Genesis 4-5 – Biblical Genealogies

We discussed the creation narratives in Genesis 1-3 in a series of posts earlier this year. The questions on the proper interpretation of Genesis don’t stop with Genesis 3 however, and I received an e-mail last week with the following question:

My question regards the age of people and the Biblical account. Is there any scientific evidence one way or another to promote or refute Methuselah being 969 years old? If evolution was the way God brought us about, is it possible that some of those people could have lived that long?

This is a common question – and one I think worth discussion today. To get straight to the point, I don’t think that people lived that long, I don’t think that the genealogies are literal history, and I don’t think that the function or intent of the Biblical genealogies in Genesis (or elsewhere) was to provide literal, historical chronologies. I reach this conclusion not as a skeptic, not because I devalue the authority of scripture, but from a position of faith, valuing the Bible as the inspired Word of God, and with a strong desire to spread the gospel today. I reach this conclusion in part because the evidence of the text itself demands it.

What do you think – are the genealogies literal history? Why or why not?

Why do I say not literal? I could give scientific reasons, and certainly there are strong scientific reasons to question lifespans nearing a thousand years. There are also archaeological and historical reasons. But the primary reasons I doubt the literal historical nature of these genealogies are not scientific or even historical. The primary reasons come simply from a careful reading of the text itself.

First – the numbers.

Lets step back and take a different look. I am a scientist and a professor. Suppose a student included the following data in a lab report.

Data 1 dsWhen you look at this table what do you see?

If a student brought me a table of data like this as part of a a lab report I would send the student before the Assistant Dean on a charge of academic dishonesty – unless they confessed first. The student wasn’t even smart about it. If one of my graduate students included the table in a paper and I published it, I would be censured. The verdict would be immediate and unquestioned – because the data are clearly fabricated. Scientific papers have been discredited and retracted because of such clearly unnatural patterns.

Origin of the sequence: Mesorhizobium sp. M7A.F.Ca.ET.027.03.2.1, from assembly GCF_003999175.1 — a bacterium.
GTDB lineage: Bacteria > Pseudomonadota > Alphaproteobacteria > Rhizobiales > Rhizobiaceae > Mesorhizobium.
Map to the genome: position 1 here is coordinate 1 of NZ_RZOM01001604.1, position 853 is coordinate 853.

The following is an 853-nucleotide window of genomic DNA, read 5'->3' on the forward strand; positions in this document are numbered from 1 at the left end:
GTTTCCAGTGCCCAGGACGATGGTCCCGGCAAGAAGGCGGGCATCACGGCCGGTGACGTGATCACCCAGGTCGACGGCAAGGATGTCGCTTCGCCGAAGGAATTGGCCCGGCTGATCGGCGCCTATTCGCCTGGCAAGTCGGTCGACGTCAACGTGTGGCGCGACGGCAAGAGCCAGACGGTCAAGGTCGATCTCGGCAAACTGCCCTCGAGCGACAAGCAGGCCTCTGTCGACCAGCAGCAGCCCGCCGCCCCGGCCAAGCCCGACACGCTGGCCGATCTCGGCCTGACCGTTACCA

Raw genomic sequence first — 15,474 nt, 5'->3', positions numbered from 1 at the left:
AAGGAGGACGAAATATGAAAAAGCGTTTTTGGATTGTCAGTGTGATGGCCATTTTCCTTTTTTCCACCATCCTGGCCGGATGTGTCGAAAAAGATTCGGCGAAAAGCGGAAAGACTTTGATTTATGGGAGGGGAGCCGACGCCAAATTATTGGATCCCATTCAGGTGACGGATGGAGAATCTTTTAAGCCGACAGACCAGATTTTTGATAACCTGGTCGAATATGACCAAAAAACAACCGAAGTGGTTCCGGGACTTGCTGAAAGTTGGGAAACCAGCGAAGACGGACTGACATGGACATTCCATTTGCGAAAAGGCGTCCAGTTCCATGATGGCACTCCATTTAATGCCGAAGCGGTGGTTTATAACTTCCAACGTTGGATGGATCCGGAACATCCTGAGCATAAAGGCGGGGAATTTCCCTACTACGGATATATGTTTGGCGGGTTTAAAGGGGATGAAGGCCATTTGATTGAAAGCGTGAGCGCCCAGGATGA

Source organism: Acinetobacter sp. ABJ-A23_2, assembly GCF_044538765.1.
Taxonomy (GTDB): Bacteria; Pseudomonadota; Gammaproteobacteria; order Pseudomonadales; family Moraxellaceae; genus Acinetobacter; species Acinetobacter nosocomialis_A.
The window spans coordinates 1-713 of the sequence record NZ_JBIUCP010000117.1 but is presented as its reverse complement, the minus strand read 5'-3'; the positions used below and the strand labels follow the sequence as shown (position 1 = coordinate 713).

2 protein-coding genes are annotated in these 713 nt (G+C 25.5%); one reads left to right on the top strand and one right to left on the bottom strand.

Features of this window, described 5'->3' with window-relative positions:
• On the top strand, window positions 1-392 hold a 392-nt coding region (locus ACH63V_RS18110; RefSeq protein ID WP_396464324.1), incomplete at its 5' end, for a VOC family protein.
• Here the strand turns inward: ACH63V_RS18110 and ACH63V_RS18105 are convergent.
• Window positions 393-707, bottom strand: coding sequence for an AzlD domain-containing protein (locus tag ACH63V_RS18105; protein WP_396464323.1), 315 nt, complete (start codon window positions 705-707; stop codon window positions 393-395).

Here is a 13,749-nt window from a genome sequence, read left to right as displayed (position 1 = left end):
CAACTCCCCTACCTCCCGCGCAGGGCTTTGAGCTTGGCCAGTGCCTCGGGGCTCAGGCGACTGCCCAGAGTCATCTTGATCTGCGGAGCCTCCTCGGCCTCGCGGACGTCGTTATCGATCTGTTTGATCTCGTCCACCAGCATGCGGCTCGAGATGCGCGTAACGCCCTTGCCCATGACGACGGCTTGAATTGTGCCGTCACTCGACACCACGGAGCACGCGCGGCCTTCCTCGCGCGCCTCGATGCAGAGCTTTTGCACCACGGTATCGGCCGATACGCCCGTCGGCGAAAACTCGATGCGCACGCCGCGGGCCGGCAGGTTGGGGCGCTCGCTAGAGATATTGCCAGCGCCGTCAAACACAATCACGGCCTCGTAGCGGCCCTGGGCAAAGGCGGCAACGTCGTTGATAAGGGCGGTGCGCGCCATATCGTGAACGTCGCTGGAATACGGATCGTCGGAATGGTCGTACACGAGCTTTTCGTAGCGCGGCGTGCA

Why do I say this? Because the first two columns are not random in the last digit. There is no way that an “honest” data set from the lab would contain the numbers in this chart. There should be a random distribution of 0-9 in the last digit. Yet in the data here there is an evident pattern in the last digit based on an underlying pattern using 0, 2, 5, and 7.

The odds of such a pattern in an “honest” experiment are minuscule. It is not even worth considering unless the student can provide a systematic explanation for the result.

These numbers, of course, come from the genealogy in Genesis 5. This is part of a table reproduced from Kent Sparks’ book God’s Word in Human Words (p. 217).

Genealogy 1 ds

So – one reason that I don’t consider the genealogies as literal history is because the numbers do not support that interpretation. The numbers are not natural. They were chosen to match a pattern. We don’t know exactly what the pattern was, but it is essentially certain that the original author did not intend the time spans to be literal, historical, chronological numbers. These numbers served a function, there was a systematic reason for them. And, it is probably not coincidence that 5 and 7 figure strongly in the pattern. These were important numbers in ancient Israelite thinking. I suggest that the purpose of the genealogy was not even to accurately reflect longer lifespans in ancient history. I see no reason to take the long life spans literally.